BYC calls for dedicated Minister

The initiative is welcomed by both the NCVYS and NYA, whilst the campaign Fair Play for Children is ambivalent, arguing,  ‘by all means have a Play and Youth Minister within Education but this ball-game belongs with the Secretary of State for Education. Undo Disaster Gove’s shrugging off of his duties and return Play and Youth (s507a and b) to Education – this is the campaign line of Fair Play for Children.’

Whilst I must confess the prospect of young peers in the profoundly anti-democratic Second House sends shudders through my abolitionist body the proposal for a dedicated Minister deserves a thorough debate. Whilst I collect my thoughts, what do you think?

Improving Services for Young People ; The Illusion of Shared Ambitions?


Ta to lonerwolf

Ta to lonerwolf

The Campaigns arm of the British Youth Council is seeking young people’s involvement in the following survey:

Have your say and help make sure services are focused on the needs of children and young people. (Plus your chance to WIN £30 VOUCHER)

The Local Government Association have teamed up with the British Youth Council to ask young people to help them develop a set of ambitions that all organisations who work with young people should have for them.

Here is your link to the survey:

The Local government Association work with local councils across the UK to support, promote and improve local government (

The Local Government Association is working to ensure our public services are ‘rewired’ to ensure they are able to deliver top quality services. They want to ensure all organisations (public, private or voluntary sector) who work with children and young people hold ‘shared ambitions’ for children and young people. These ‘shared ambitions’ should help make sure services are focused on children and young people’s needs.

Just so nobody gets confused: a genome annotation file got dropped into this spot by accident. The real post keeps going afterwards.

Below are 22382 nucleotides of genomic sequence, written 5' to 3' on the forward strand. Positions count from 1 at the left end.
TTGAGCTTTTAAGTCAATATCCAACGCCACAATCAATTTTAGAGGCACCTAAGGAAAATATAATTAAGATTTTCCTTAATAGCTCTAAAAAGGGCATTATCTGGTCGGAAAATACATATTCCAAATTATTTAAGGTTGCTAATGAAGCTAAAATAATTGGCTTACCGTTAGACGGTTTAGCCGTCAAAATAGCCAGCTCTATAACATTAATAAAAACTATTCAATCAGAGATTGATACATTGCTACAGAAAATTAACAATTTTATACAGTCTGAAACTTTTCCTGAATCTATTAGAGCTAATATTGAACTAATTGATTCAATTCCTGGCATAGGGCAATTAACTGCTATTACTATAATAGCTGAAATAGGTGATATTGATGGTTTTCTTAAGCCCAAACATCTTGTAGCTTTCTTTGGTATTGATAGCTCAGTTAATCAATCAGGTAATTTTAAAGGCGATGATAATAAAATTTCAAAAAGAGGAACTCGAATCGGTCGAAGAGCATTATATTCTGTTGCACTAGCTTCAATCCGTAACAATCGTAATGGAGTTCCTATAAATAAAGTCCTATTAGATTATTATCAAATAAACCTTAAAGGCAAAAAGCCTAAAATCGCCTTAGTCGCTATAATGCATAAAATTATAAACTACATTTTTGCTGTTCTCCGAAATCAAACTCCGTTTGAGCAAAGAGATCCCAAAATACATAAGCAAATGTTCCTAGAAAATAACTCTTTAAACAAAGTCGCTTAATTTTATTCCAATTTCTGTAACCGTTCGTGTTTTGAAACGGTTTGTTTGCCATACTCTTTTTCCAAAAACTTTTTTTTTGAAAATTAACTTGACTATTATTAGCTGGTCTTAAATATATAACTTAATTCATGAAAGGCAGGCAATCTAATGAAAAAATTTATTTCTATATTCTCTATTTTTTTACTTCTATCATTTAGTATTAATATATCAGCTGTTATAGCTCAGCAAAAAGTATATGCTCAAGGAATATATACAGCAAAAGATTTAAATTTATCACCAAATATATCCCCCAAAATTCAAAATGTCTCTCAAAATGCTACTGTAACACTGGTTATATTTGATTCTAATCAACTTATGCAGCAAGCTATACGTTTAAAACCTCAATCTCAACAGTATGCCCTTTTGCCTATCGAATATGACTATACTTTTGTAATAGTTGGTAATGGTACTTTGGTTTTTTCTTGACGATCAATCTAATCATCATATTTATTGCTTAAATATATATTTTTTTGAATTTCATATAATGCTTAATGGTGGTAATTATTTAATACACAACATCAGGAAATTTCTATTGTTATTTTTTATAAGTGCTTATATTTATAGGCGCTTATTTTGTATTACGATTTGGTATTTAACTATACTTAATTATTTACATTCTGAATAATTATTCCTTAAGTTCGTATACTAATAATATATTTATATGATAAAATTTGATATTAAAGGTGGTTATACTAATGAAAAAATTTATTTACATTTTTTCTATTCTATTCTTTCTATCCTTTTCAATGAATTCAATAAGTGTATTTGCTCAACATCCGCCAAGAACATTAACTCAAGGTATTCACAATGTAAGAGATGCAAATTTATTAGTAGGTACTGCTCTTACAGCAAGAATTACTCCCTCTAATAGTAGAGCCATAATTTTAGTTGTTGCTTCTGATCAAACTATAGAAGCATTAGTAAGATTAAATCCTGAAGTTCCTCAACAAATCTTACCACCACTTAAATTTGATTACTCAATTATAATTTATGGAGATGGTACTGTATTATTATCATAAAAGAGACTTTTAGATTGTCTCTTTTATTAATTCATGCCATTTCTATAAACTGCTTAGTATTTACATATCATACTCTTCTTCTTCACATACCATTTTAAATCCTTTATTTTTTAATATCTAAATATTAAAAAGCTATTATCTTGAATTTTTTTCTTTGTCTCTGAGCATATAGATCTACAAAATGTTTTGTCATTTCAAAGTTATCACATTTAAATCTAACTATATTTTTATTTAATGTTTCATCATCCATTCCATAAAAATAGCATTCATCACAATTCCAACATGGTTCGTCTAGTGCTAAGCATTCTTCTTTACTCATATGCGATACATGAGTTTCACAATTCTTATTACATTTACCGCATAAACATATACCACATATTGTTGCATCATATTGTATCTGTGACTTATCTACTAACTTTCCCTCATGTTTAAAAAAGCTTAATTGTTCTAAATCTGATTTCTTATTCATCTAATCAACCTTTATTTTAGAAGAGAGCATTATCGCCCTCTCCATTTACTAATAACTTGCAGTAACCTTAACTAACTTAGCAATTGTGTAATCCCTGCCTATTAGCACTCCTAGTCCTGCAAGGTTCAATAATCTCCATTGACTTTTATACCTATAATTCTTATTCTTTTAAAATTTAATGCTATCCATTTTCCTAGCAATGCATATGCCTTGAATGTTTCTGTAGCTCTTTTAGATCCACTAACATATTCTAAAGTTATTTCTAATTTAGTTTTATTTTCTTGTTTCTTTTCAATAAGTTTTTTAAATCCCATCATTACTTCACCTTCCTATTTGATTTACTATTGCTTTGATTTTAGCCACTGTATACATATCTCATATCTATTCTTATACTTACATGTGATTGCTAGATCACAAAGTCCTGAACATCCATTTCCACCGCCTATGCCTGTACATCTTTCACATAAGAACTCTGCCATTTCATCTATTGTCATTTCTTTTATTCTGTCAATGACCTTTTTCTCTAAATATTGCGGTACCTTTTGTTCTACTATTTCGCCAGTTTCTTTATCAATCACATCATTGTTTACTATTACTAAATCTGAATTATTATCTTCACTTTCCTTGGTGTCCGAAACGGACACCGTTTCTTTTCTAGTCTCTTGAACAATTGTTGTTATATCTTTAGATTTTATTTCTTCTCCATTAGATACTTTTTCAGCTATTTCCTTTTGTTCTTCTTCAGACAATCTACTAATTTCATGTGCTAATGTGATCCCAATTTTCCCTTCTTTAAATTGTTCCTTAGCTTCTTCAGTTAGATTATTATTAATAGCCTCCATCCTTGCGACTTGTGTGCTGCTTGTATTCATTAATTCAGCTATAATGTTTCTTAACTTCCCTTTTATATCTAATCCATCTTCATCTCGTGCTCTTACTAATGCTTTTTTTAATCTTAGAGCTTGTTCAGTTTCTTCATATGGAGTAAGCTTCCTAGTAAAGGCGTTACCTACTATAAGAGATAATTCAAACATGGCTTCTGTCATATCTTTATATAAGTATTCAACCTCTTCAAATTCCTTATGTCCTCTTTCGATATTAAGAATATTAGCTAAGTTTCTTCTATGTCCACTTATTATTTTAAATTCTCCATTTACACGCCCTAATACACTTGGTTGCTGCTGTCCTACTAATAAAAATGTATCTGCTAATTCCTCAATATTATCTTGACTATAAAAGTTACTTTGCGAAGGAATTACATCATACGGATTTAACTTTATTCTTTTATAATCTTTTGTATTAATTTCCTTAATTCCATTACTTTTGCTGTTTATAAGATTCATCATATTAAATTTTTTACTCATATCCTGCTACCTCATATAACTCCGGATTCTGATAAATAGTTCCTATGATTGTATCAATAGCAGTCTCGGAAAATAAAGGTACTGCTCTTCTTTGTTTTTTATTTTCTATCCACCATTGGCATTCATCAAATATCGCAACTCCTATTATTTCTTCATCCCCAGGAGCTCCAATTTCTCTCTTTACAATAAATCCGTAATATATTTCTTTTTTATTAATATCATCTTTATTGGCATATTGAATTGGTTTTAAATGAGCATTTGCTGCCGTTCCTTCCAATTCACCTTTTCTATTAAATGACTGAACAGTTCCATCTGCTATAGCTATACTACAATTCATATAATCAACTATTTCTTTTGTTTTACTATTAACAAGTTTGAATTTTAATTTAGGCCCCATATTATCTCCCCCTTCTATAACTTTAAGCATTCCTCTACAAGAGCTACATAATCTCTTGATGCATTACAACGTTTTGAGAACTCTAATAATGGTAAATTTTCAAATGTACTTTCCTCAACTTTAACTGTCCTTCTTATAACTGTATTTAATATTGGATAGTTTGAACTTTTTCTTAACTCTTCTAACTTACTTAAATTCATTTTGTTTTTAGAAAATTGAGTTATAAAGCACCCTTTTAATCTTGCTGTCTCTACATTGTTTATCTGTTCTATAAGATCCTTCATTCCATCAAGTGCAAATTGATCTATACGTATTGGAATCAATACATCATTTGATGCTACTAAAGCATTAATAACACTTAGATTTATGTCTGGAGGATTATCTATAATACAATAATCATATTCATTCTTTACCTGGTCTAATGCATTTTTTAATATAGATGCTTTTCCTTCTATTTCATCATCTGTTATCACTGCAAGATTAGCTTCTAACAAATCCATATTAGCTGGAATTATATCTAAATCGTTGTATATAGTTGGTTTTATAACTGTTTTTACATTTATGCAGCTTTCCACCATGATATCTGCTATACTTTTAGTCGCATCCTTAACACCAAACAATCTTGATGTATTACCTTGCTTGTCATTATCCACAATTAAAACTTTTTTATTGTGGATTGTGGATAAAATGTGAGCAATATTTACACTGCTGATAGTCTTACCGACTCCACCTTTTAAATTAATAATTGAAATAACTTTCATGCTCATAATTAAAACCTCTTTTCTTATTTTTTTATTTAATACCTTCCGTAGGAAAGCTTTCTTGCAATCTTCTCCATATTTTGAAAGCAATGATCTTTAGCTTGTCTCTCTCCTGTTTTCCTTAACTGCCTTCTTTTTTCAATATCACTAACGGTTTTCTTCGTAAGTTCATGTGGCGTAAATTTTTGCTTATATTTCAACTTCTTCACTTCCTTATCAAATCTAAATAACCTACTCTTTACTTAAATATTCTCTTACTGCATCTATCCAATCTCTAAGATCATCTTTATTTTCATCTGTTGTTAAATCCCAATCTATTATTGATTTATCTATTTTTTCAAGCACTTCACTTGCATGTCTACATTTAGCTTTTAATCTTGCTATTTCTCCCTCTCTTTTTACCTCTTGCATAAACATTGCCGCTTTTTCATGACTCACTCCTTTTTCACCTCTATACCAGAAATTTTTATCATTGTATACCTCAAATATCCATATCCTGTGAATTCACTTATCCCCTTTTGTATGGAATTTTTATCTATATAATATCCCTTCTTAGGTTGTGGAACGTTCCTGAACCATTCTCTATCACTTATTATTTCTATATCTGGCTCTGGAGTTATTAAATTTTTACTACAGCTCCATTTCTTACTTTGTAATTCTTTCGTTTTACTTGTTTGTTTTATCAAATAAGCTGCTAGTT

As is often the case the idea proposed – the sharing of ambitions – seems simply good and beyond reproach. The reality is that the Local Government Association [LGA] is actively promoting a particular ambition for both children and young people; that they should grow into ’emotionally resilient’ individuals as prescribed in the Young Foundation’s Framework of Outcomes for Young People. At the very least this ought to be a contested rather than a shared ambition. Tony Taylor’s critique of the Outcomes agenda notes  that the Foundation’s and indeed the LGA’s ideological ambition is clear.


The die is cast immediately. The product of the framework is to be the ’emotionally resilient’ young individual, who through the planned interventions of youth workers, will shrug their shoulders at adversity. Utterly in tune with government policy this manufactured individual will have less need for public services such as health and social welfare and will be willing to work for whatever wages, zero-hour contracts or indeed benefits are on offer. This is the self-centred compliant young person of neo-liberalism’s dreams. The last thing such an obedient cipher would do is to ask, “how come this is happening to me, my mates, to thousands of others?” Nowhere in the Framework is there an acknowledgement that to talk of personal change demands an engagement with the social and political circumstances underpinning young people’s lives.


Meanwhile of course young people should be encouraged to respond, alongside, if it fits, chatting collectively about what the survey is getting at. It would be interesting to unpack what quite is meant by ‘rewired’ public services!